The Earth's atmosphere is continuously stirred over the globe by winds. As a result, ozone-depleting gases get mixed throughout the atmosphere, including Antarctica, regardless of where they are emitted. The special meteorological conditions in Antarctica cause these gases to be more effective there in depleting ozone compared to anywhere else.
Human emissions of chlorofluorocarbons (CFCs) and halons (bromine-containing gases) have occurred mainly in the Northern Hemisphere. About 90% have been released in the latitudes corresponding to Europe, Russia, Japan, and North America. Gases such as CFCs and halons, which are insoluble in water and relatively unreactive, are mixed within a year or two throughout the lower atmosphere. The CFCs and halons in this well-mixed air rise from the lower atmosphere into the stratosphere mainly in tropical latitudes. Winds then move this air polewardboth north and south from the tropics, so that air throughout the global stratosphere contains nearly equal amounts of chlorine and bromine.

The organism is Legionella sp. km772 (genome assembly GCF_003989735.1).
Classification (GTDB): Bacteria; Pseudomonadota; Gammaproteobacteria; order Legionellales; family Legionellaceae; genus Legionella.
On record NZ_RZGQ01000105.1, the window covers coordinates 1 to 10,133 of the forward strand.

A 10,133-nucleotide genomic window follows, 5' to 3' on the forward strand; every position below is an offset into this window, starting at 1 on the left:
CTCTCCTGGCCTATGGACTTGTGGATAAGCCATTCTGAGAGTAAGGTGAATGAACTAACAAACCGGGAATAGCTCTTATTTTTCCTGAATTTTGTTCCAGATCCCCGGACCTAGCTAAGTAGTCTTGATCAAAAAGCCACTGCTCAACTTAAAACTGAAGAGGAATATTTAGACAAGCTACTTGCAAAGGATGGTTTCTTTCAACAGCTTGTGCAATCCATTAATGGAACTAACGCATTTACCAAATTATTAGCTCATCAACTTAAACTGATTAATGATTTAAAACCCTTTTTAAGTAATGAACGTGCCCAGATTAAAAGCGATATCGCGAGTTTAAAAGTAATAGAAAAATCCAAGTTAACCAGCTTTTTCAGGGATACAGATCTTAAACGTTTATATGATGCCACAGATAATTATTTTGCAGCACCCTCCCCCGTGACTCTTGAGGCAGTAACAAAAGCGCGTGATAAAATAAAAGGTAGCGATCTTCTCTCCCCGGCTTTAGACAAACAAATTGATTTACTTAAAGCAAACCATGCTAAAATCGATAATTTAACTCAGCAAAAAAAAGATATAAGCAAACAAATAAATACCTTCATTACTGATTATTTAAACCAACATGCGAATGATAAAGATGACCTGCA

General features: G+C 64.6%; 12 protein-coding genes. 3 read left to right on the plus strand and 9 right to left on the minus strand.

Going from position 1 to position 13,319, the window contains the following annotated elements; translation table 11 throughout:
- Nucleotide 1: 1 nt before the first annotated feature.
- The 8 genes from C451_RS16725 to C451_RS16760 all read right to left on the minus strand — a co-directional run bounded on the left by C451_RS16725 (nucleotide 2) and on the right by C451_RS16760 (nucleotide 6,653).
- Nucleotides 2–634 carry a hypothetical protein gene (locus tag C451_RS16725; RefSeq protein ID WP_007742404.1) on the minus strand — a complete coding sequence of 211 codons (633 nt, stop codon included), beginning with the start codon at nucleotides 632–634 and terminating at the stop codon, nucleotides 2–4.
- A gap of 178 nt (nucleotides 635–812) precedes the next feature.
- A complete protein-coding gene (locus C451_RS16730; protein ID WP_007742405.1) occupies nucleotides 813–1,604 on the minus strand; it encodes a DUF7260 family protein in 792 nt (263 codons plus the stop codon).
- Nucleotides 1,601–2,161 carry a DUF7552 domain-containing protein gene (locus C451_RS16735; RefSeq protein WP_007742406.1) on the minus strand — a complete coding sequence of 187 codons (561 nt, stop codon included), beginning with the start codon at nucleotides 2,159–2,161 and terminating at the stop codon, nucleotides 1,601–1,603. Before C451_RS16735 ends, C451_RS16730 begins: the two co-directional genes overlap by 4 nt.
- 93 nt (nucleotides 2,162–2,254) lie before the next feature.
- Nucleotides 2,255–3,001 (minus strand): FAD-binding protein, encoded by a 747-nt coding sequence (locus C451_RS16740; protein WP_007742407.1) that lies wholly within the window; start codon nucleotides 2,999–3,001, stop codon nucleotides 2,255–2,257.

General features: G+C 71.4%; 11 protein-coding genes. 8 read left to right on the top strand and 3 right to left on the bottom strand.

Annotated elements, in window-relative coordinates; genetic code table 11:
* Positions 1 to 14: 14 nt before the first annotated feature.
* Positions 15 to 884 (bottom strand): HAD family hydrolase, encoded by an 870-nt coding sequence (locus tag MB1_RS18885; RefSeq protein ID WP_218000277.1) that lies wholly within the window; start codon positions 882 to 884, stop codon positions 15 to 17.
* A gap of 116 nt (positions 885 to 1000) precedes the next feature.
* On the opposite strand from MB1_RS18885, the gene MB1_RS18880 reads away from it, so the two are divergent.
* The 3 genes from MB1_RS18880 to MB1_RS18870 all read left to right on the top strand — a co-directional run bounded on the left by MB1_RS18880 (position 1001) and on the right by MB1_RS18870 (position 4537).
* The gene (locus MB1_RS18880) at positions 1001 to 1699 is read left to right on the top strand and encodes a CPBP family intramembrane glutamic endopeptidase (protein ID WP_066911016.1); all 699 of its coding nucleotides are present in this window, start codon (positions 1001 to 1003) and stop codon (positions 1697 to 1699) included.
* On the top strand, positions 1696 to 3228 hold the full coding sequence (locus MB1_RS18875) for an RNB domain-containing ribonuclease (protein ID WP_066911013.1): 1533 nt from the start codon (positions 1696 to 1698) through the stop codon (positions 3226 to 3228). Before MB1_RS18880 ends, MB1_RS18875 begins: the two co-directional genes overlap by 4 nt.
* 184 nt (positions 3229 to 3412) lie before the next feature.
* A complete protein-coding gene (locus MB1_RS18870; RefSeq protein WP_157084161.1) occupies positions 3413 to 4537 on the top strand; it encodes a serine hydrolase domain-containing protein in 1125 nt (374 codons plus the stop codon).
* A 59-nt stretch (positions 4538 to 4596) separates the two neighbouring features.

In the Southern Hemisphere, the South Pole is part of avery large land mass (Antarctica) that is completely surrounded by ocean. This symmetry is reflected in the meteorological conditions that allow the formation in winter of a very cold region in the stratosphere over the Antarctic continent, isolated by a band of strong winds circulating around the edge of that region. The very low stratospheric temperatures lead to the formation of clouds (polar stratospheric clouds) that are responsible for chemical changes that promote production of chemically active chlorine and bromine. This chlorine and bromine activation then leads to rapid ozone loss when sunlight returns to Antarctica in September and October of each year, which then results in the Antarctic ozone hole. As the figure below depicts, the magnitude of the ozone loss has generally grown through the 1980s as the amount of human-produced ozone-depleting compounds has grown in the atmosphere.
Similar conditions do not exist over the Arctic. The wintertime temperatures in the Arctic stratosphere are not persistently low for as many weeks as over Antarctica, which results in correspondingly less ozone depletion in the Arctic (see the next question).